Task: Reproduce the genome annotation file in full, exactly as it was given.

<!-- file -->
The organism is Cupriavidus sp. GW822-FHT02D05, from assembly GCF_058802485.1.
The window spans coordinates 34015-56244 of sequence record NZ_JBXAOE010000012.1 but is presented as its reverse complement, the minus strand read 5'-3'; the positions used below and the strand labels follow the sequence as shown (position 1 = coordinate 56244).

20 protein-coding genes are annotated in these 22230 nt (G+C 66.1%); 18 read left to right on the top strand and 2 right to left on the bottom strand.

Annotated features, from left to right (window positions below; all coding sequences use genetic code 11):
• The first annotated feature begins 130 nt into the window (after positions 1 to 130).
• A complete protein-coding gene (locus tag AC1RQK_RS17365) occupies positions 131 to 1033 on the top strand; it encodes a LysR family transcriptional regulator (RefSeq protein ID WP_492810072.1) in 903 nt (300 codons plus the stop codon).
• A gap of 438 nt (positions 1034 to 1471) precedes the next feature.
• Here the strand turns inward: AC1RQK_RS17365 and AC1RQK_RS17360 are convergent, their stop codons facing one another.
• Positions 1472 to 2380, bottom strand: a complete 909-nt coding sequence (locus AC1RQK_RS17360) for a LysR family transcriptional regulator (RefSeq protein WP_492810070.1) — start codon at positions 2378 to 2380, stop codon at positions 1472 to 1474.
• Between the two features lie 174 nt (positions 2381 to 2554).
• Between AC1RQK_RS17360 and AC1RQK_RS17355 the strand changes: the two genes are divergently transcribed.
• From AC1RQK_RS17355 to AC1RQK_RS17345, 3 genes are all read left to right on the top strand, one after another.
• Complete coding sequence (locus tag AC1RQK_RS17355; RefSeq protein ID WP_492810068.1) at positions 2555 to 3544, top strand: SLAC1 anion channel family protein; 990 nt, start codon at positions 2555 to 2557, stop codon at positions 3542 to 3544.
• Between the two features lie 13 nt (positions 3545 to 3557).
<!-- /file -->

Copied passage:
The organism is Cupriavidus sp. GW822-FHT02D05, from assembly GCF_058802485.1.
The window spans coordinates 34015-56244 of sequence record NZ_JBXAOE010000012.1 but is presented as its reverse complement, the minus strand read 5'-3'; the positions used below and the strand labels follow the sequence as shown (position 1 = coordinate 56244).

20 protein-coding genes are annotated in these 22230 nt (G+C 66.1%); 18 read left to right on the top strand and 2 right to left on the bottom strand.

Annotated features, from left to right (window positions below; all coding sequences use genetic code 11):
• The first annotated feature begins 130 nt into the window (after positions 1 to 130).
• A complete protein-coding gene (locus tag AC1RQK_RS17365) occupies positions 131 to 1033 on the top strand; it encodes a LysR family transcriptional regulator (RefSeq protein ID WP_492810072.1) in 903 nt (300 codons plus the stop codon).
• A gap of 438 nt (positions 1034 to 1471) precedes the next feature.
• Here the strand turns inward: AC1RQK_RS17365 and AC1RQK_RS17360 are convergent, their stop codons facing one another.
• Positions 1472 to 2380, bottom strand: a complete 909-nt coding sequence (locus AC1RQK_RS17360) for a LysR family transcriptional regulator (RefSeq protein WP_492810070.1) — start codon at positions 2378 to 2380, stop codon at positions 1472 to 1474.
• Between the two features lie 174 nt (positions 2381 to 2554).
• Between AC1RQK_RS17360 and AC1RQK_RS17355 the strand changes: the two genes are divergently transcribed.
• From AC1RQK_RS17355 to AC1RQK_RS17345, 3 genes are all read left to right on the top strand, one after another.
• Complete coding sequence (locus tag AC1RQK_RS17355; RefSeq protein ID WP_492810068.1) at positions 2555 to 3544, top strand: SLAC1 anion channel family protein; 990 nt, start codon at positions 2555 to 2557, stop codon at positions 3542 to 3544.
• Between the two features lie 13 nt (positions 3545 to 3557).